J.K. Rowling recently won the right to be even richer when a US federal judge ruled against a Harry Potter fan's right to publish The Harry Potter Lexicon. In so doing, Ms. Rowling demonstrated two things:No matter how "right" it may seem to use someone else's copyrighted works, you can't simply assume that right, and Just because you're copying out of love and devotion doesn't make it right.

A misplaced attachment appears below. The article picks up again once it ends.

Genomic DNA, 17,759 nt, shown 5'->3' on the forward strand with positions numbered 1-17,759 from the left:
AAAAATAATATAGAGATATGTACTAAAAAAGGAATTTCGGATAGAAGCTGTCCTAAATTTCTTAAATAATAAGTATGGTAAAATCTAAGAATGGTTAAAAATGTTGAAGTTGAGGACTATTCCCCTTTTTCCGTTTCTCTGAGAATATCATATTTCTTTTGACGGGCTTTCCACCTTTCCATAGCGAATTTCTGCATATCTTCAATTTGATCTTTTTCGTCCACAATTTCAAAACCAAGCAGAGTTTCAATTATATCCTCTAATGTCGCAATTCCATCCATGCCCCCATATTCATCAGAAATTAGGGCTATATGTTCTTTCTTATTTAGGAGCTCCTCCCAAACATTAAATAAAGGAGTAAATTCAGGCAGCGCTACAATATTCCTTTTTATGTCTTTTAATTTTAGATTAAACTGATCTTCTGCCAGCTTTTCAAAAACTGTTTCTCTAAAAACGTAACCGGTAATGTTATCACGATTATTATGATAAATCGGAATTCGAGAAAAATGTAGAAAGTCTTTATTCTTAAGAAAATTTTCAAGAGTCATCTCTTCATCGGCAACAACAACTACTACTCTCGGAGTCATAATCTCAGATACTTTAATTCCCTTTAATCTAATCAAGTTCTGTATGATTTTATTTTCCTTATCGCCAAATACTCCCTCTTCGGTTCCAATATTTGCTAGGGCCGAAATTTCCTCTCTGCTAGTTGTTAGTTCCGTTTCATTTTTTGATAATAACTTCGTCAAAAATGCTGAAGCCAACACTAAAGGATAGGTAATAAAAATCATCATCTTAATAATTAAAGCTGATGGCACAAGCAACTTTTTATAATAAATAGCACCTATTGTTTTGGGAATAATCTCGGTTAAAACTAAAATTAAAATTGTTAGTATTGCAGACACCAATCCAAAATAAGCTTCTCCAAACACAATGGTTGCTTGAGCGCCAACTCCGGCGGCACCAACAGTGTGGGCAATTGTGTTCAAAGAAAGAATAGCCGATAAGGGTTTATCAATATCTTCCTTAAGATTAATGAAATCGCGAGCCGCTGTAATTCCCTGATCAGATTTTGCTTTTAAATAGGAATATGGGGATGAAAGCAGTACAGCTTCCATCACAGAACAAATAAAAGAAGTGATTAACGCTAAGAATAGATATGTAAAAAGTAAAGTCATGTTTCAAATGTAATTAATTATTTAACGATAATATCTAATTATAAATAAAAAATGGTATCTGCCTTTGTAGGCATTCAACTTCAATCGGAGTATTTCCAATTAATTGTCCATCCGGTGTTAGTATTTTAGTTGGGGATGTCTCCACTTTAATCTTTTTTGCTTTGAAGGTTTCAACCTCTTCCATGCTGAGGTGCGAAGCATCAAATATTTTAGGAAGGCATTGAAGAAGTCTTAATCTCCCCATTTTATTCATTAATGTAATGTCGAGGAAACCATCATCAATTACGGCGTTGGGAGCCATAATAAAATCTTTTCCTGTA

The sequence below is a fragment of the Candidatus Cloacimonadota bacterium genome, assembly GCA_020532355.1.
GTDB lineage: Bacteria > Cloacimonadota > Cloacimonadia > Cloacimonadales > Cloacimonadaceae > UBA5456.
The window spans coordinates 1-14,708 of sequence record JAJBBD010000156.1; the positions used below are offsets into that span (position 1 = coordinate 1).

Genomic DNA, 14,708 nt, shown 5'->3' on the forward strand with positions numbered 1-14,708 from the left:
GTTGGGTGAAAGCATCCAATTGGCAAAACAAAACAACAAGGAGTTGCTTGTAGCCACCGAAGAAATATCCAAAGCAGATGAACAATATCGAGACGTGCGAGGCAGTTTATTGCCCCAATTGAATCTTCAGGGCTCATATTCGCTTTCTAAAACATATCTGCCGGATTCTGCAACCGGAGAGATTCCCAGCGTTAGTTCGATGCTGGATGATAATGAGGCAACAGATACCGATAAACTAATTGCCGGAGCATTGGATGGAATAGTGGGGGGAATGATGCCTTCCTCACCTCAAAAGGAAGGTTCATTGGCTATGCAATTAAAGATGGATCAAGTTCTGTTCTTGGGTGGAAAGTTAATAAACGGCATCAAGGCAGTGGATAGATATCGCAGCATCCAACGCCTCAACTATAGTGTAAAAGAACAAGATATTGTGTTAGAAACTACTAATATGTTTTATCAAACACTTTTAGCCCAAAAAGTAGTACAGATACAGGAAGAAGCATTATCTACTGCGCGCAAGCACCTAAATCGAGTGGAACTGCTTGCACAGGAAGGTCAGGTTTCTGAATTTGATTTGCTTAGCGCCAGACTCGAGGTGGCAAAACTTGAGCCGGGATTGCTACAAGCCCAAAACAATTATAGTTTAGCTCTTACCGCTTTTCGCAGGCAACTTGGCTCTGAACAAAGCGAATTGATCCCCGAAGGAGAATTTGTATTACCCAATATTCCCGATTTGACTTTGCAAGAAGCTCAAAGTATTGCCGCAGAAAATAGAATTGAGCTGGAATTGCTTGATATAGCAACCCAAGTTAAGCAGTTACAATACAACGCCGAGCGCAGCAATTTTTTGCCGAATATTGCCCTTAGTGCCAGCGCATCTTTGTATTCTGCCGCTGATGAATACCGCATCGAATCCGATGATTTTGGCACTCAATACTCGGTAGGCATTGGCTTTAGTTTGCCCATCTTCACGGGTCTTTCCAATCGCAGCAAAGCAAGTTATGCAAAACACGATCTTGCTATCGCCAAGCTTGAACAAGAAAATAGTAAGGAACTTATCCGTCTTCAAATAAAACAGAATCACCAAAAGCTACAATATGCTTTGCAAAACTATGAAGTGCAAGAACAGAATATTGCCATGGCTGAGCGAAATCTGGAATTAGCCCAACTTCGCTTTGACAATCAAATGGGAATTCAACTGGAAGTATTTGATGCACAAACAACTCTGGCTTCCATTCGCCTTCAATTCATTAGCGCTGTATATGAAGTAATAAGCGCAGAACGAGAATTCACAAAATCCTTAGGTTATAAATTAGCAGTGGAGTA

I'm sure that the defendant in the Harry Potter decision, Steven Vander Ark, must have felt hard done by to see his paean to Rowling's genius stomped on by her. A wide range of Potter fans seem to share this view. As I'll describe below, this isn't wildly different from open-source "fans" who piggyback on the works of others.
But their misplaced feelings and his intentions are somewhat irrelevant here. He copied liberally from Rowling's work to create "his" lexicon, which is the primary problem, as Groklaw points out:… Read more